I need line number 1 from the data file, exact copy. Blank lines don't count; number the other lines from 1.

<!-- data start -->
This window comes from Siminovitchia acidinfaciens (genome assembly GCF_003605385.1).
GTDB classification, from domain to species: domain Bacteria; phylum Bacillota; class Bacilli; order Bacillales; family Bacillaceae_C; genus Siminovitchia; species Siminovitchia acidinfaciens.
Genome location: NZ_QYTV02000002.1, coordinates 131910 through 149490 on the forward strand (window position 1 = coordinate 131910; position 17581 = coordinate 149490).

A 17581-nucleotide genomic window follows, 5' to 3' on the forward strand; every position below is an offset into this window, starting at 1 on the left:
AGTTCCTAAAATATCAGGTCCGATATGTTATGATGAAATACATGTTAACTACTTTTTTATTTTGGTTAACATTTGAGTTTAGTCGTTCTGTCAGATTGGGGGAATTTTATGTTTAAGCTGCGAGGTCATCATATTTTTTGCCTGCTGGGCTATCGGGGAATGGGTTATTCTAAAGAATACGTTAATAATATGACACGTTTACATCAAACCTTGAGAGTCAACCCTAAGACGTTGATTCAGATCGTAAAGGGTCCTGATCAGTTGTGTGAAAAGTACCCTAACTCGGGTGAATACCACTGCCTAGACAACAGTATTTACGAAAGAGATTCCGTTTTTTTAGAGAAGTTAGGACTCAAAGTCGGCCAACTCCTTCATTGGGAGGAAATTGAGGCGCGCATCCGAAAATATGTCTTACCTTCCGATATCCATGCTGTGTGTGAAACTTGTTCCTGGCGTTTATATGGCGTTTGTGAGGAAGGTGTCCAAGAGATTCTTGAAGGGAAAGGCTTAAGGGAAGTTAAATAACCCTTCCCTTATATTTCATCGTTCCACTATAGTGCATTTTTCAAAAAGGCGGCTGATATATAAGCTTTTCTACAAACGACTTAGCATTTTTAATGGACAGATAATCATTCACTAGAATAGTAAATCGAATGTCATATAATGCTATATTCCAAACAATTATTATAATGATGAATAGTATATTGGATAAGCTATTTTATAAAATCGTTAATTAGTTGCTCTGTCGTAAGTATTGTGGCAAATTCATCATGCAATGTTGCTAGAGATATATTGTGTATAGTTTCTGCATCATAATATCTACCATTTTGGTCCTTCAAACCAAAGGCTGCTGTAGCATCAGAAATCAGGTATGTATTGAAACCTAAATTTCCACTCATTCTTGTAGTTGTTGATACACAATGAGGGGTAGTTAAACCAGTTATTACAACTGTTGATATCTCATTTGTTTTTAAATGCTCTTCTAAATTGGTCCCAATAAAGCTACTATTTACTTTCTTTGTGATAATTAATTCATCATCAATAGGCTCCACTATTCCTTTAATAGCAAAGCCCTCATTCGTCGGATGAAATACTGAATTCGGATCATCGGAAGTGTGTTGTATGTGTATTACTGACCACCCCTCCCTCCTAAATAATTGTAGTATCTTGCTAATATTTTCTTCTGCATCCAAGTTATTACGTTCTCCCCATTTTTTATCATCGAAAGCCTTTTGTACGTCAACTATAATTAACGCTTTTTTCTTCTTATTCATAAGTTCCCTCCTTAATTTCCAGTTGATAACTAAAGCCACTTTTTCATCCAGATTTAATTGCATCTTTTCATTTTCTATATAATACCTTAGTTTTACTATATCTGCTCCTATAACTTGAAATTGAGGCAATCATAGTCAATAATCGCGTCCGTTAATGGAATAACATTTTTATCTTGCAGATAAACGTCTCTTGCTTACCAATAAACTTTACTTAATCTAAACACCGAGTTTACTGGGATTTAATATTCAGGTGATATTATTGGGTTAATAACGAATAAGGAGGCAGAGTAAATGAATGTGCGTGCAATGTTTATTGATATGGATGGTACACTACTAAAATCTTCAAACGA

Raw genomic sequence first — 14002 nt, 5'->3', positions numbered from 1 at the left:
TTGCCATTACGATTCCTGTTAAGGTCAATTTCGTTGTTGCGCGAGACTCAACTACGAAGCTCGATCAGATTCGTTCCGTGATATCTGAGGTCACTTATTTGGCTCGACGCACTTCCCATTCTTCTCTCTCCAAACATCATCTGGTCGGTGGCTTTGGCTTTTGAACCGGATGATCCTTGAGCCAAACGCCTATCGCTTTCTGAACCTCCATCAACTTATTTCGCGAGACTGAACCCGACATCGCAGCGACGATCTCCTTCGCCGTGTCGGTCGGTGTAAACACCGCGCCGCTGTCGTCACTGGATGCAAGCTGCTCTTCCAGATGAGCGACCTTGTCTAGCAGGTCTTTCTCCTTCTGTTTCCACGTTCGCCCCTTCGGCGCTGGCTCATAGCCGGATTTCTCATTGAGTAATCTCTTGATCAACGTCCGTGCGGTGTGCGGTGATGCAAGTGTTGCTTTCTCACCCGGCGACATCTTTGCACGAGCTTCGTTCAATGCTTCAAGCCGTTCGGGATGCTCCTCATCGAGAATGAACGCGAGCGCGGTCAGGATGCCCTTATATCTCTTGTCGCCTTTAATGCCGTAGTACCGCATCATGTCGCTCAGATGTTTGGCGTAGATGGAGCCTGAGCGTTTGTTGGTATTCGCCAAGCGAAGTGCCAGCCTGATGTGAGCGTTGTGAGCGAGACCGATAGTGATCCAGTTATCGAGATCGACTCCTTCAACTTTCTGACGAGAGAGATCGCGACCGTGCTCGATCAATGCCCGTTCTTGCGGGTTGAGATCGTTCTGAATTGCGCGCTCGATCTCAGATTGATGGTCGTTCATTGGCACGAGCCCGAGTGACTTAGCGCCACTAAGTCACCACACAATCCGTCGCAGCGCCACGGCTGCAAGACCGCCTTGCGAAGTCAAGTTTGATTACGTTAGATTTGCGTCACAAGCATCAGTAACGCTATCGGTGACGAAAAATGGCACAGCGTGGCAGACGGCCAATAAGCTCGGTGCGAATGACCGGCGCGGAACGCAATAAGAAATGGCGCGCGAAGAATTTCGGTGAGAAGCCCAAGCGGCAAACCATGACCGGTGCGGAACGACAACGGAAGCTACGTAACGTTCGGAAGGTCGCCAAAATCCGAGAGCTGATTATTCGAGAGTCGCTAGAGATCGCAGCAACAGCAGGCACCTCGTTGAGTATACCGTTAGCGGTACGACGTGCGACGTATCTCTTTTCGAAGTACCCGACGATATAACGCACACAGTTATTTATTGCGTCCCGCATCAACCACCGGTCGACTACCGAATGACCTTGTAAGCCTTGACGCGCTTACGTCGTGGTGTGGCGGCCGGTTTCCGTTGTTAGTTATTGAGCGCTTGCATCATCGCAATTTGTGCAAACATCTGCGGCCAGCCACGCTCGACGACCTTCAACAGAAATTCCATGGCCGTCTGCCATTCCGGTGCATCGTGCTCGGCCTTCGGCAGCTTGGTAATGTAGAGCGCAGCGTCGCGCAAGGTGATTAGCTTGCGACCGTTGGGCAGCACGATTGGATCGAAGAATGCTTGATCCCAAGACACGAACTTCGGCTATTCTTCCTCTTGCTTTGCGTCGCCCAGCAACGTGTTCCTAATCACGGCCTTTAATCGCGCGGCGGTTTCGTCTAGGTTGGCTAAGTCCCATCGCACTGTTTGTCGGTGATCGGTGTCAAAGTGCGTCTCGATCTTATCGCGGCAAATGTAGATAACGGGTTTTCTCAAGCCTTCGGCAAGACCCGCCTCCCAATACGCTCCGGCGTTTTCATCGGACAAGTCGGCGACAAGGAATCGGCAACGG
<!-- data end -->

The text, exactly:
This window comes from Siminovitchia acidinfaciens (genome assembly GCF_003605385.1).